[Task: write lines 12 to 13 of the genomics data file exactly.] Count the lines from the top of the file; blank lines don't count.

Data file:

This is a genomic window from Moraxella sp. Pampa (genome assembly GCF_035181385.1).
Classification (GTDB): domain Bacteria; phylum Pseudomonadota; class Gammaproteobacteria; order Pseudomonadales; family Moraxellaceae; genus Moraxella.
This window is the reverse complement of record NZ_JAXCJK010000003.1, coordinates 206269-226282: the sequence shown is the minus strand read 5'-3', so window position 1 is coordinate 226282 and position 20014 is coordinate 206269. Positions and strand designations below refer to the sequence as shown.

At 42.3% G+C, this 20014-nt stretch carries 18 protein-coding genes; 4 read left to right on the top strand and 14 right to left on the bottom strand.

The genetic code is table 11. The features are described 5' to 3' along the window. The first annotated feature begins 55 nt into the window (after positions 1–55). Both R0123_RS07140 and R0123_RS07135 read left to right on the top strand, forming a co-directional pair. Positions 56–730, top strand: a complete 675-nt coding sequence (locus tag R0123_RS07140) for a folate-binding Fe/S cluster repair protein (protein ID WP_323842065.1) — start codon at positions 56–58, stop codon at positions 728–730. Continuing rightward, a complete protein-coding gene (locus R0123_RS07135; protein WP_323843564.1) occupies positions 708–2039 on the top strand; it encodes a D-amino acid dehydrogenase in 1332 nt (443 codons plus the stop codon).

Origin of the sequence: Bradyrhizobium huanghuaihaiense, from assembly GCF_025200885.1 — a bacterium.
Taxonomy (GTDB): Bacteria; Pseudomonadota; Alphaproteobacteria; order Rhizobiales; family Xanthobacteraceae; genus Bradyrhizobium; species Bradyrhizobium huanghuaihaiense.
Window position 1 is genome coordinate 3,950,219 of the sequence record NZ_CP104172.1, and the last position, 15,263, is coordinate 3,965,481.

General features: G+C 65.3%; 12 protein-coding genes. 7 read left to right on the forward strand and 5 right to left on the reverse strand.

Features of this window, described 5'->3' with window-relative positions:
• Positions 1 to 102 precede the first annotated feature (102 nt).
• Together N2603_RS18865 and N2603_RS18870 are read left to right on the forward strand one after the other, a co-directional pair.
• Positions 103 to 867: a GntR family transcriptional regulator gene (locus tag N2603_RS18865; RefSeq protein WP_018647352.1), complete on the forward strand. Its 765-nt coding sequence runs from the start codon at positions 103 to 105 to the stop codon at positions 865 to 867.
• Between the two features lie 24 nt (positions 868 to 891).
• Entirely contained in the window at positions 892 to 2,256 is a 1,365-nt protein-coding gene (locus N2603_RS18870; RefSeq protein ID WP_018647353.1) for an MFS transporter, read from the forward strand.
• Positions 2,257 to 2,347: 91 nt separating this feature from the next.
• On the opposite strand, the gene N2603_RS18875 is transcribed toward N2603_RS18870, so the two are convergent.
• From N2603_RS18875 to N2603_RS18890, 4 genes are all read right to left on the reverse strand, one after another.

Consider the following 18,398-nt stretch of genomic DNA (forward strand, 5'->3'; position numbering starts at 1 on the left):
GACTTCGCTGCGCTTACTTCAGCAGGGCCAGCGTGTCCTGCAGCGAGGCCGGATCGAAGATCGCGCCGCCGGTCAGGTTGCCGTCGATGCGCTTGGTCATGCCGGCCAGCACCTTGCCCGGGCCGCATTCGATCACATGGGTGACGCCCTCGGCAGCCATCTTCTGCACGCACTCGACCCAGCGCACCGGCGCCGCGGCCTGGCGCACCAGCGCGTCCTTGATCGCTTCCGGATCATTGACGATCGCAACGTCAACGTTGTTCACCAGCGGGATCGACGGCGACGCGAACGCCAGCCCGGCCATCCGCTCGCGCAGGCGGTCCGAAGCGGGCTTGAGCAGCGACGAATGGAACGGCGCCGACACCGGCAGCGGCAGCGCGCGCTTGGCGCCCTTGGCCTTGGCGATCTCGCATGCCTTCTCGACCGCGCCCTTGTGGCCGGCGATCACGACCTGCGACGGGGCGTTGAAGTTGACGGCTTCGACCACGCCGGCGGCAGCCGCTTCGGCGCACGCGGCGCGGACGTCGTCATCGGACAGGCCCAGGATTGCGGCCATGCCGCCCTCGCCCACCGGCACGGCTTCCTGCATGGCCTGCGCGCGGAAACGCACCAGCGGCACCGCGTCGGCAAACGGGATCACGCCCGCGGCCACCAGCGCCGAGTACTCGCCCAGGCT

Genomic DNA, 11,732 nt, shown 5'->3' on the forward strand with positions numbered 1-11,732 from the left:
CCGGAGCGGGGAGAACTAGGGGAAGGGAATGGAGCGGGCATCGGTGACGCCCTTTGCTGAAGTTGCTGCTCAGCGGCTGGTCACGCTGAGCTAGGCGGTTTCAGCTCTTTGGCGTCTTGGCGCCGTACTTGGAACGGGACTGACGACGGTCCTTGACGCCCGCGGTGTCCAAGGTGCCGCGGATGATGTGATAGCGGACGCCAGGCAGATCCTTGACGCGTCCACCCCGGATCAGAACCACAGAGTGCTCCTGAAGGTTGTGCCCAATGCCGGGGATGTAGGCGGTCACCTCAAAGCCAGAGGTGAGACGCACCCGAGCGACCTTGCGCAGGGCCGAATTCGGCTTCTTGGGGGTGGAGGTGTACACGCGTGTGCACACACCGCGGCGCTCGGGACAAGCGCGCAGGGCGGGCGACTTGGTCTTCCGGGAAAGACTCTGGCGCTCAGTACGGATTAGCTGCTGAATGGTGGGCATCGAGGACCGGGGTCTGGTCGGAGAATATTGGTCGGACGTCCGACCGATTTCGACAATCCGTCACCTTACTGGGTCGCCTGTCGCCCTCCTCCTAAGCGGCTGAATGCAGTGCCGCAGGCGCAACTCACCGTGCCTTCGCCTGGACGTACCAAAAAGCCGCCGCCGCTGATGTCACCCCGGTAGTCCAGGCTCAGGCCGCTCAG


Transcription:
• Together N2603_RS18865 and N2603_RS18870 are read left to right on the forward strand one after the other, a co-directional pair.
• Positions 103 to 867: a GntR family transcriptional regulator gene (locus tag N2603_RS18865; RefSeq protein WP_018647352.1), complete on the forward strand. Its 765-nt coding sequence runs from the start codon at positions 103 to 105 to the stop codon at positions 865 to 867.